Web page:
28mm vs 50mm for Street Photography

If we want to compare both lenses for street photography, first we need to understand that both focal lengths serve a different purpose. 

In street photography, the focal length greatly affects the style of the photo and the subgenre it belongs to. 

If you try to keep the subject the same size in the frame, then you will get different results with both lenses. 

The 50 mm is quite a bit tighter, and it compresses the background more. Meaning things that are further apart will appear closer. 

On the other hand, the 28mm will capture more of the environment. 

28mm vs 50mm for street photography
Taken with the same settings on a full frame camera. The only difference is the focal length.

If you shoot from the same spot, then the 50mm will crop into the field of view of the 28mm lens. In essence, with the 50mm lens, you will get similar results as if you were using a 28mm lens on a crop camera. 

The background isn’t compressed more, nor do you get a different perspective. All you get is a field of view change.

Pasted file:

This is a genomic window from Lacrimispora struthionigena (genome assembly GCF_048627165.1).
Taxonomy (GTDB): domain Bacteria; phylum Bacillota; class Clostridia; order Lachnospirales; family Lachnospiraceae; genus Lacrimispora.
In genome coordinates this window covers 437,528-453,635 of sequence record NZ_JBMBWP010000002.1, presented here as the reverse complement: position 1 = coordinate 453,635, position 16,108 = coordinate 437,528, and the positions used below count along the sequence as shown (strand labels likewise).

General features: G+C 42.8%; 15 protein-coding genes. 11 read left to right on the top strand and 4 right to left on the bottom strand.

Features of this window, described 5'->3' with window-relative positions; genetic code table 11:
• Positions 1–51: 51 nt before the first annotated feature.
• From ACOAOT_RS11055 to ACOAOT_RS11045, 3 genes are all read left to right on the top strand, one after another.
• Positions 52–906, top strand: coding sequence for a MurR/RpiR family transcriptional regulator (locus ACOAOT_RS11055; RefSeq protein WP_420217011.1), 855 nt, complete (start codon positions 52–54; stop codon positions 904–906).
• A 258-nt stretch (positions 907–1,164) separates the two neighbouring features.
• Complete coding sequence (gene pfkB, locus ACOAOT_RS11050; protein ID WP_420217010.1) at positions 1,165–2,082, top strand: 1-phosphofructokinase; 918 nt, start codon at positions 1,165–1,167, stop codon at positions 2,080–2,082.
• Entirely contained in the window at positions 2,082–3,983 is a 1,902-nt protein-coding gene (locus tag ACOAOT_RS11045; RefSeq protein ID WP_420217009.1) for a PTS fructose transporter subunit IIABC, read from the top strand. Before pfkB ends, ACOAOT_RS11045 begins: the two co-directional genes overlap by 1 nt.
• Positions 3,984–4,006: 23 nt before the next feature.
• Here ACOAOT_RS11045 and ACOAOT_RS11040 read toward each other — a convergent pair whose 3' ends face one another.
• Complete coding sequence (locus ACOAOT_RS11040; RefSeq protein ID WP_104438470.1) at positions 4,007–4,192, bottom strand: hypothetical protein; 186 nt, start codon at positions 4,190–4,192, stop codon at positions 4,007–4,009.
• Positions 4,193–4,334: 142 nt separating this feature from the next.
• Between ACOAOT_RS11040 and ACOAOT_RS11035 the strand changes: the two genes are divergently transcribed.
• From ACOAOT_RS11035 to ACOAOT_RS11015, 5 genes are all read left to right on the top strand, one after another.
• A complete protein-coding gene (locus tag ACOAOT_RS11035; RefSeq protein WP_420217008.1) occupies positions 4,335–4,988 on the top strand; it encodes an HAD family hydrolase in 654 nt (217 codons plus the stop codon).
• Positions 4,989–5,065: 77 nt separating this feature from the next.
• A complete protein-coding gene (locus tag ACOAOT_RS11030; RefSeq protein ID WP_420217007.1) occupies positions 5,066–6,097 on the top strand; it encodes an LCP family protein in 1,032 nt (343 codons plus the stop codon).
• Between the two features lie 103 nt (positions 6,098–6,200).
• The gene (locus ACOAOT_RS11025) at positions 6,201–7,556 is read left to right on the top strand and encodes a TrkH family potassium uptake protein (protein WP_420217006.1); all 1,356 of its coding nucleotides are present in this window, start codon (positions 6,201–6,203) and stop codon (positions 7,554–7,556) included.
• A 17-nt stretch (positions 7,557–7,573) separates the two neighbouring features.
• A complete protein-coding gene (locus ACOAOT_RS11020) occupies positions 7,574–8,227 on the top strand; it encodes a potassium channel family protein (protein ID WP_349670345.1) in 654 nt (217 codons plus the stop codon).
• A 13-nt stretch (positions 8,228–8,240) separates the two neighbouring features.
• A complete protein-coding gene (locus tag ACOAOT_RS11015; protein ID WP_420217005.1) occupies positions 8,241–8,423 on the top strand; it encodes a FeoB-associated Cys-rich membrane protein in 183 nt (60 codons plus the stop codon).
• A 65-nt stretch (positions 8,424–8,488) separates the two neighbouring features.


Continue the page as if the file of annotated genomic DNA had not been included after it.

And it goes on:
If you use both these focal lengths on a crop camera, you will be getting the same behavior, just the 28mm becomes 42mm, and the 50mm becomes 75mm.

50mm vs 28mm photo on a crop sensor camera
Taken with a crop camera with the same settings. The only difference is the focal length.

So whether you go for a 28mm or a 50mm, in this case depends on whether you prefer shots that are tighter or wider. 

On a crop camera, the crop factor changes what you can do with lenses of these focal lengths.

The 50mm might be too tight for general street photography since it will put a lot of distance between you and your subject. 

On the other hand, there are street photographers that prefer the distance so they can capture candid moments. 

Bear in mind that if push comes to shove, you can always crop the 28mm shot to get the 50mm field of view. You will be losing a significant amount of resolution. Precisely, you will be cropping in by a factor of 1.78x.

In any case both of these focal lengths work great for street photography, so depending on your style, you can safely go for either one. All you need to do is decide what kind of street photographer you are. 

50mm vs 28mm for Events

Quite akin to street photography, the pros and cons of using a 50mm vs 28mm lens for events are the same.